Maybe You Shouldn’t be Complaining About Real Estate Clients on Social Media

real estate clients on social mediaAll agents share some of the same frustrations. In any client-facing role, there are going to be little things that people find themselves dealing with on a regular basis, and it can be tempting to want to air this all out to the world.

When most of us create professional social media profiles, we follow our colleagues, and they follow us in return. Sometimes we get to enjoy a little back and forth and share some camaraderie. When you see a meme that literally makes you laugh out loud because it perfectly captures some irritating client behavior, you may wind up with the desire to share it. Maybe you had a bad experience and would like to let everyone know how bad your day is going.

Instead of hitting submit, take a second to think about the situation. Why not share the funny stuff? A few reasons:

1. Clients are there, too

We make our professional pages so that potential and current clients can find us online and connect with us. If they visit your page, they’ll also see the things you had to say. If they catch just the right images or posts, they may get just the wrong impression.

2. Even innocent jabs can be taken personally

It’s just some harmless venting, right? Unfortunately, it may not look that way if the client or someone like the client is the target of the joke. If a DIY enthusiast is ridiculed for their interesting tastes or execution of projects, another potential client that considers themselves somewhat of a DIYer may feel like you, the agent, might not appreciate or even want their business. It’s an agent’s job to champion their clients, and it’s not a great look to lampoon them—even if it’s just a little joke.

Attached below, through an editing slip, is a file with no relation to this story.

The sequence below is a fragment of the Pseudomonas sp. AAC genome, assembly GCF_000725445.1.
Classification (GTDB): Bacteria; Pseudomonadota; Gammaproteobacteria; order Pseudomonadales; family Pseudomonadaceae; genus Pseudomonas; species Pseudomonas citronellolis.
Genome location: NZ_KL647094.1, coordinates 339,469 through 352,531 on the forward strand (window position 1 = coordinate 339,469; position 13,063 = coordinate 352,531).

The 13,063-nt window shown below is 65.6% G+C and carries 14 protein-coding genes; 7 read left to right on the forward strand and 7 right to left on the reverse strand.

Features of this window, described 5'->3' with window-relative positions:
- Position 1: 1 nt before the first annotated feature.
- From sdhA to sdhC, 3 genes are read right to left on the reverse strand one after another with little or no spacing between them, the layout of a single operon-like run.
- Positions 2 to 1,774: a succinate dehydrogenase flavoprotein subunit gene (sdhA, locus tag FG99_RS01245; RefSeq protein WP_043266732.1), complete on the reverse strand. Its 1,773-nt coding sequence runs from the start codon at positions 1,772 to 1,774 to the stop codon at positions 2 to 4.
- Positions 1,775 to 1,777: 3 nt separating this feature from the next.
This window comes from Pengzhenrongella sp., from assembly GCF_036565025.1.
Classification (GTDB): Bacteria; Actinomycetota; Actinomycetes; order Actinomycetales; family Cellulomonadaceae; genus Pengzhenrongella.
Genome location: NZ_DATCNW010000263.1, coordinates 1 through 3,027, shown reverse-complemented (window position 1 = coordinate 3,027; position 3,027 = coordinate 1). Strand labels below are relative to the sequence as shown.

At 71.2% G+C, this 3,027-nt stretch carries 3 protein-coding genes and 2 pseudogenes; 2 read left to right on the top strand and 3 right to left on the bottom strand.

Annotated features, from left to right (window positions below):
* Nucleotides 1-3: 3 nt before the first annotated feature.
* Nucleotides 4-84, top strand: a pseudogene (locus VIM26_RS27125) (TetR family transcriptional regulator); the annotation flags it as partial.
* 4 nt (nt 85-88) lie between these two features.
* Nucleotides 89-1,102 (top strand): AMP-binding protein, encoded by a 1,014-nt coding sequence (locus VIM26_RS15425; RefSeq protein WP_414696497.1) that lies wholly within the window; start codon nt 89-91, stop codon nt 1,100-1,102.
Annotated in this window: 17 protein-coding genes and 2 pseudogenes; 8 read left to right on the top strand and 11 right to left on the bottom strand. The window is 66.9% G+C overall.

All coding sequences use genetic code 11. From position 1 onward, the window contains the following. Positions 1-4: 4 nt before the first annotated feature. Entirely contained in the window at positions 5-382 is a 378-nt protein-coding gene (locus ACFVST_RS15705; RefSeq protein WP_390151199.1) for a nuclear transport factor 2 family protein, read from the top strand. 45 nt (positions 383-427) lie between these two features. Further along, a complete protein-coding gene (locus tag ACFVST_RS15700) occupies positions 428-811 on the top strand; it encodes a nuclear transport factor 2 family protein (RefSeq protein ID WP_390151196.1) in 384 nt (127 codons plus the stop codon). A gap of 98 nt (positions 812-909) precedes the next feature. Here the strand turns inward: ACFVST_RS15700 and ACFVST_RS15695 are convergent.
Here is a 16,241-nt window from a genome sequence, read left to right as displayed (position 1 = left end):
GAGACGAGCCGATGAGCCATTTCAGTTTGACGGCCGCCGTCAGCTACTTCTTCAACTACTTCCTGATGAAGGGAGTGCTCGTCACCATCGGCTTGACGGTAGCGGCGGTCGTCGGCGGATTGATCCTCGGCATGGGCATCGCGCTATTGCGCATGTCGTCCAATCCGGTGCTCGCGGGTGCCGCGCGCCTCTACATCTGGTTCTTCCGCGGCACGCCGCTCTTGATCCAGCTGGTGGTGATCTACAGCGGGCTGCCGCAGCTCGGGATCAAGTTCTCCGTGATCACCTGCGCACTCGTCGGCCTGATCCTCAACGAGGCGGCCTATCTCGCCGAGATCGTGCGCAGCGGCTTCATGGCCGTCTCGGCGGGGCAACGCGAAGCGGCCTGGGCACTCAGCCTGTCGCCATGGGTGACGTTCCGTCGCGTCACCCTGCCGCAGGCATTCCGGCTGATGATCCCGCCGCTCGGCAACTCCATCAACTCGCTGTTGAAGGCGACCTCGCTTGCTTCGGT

3. Clients may not feel comfortable asking for what they need

As real estate agents, it is our job to help people figure out the right sort of home for them. They’ll often need information about schools, amenities, nearby shopping and more. Someone who has seen, for instance, a video that makes fun of buyers with 100 questions may not feel free to ask all the questions they might have. This will leave them with incomplete information and rob them of their confidence about buying. We want our clients always to feel like they are in compassionate and competent hands.

4. The key is a degree of separation between you, the person, and you, the agent

A lot of clients can make this job very difficult. You may get frustrated answering the same seven questions over and over or being asked for your opinion on specific designs or trends. However, in the end, it’s not about you. We do best for our clients if we take our personal needs out of it and leave them with a warm advisor who is happy to help them with their dilemmas.

5. The internet is forever

Think twice after sharing and delete something? It may already be too late. Internet content is both ephemeral in that it zooms past at dizzying speed and eternal in that it’s always easy to document. Would what you are sharing look bad in a screenshot? Don’t allow the opportunity.

In the end, if it’s a joke where you wouldn’t want to be the butt of, it’s better not to share from a professional page. If you need a space where you can just be an individual rather than the face of a business, create a locked-down personal page for this where all content is private. You’ll get a place to let loose, and your clients, both now and in the future, will see a friendly and professional face on your professional profile to help them through one of their biggest and most life-changing investments.

Gary Ashton is the CEO and owner of The Ashton Real Estate Group of RE/MAX Advantage. His real estate team is #1 in Tennessee, Nashville, and now #4 in the world. You can follow him on Twitter or LinkedIn

Each year more than 100,000 professionals advance their career with McKissock Learning.

Hear what they have to say.

See More Reviews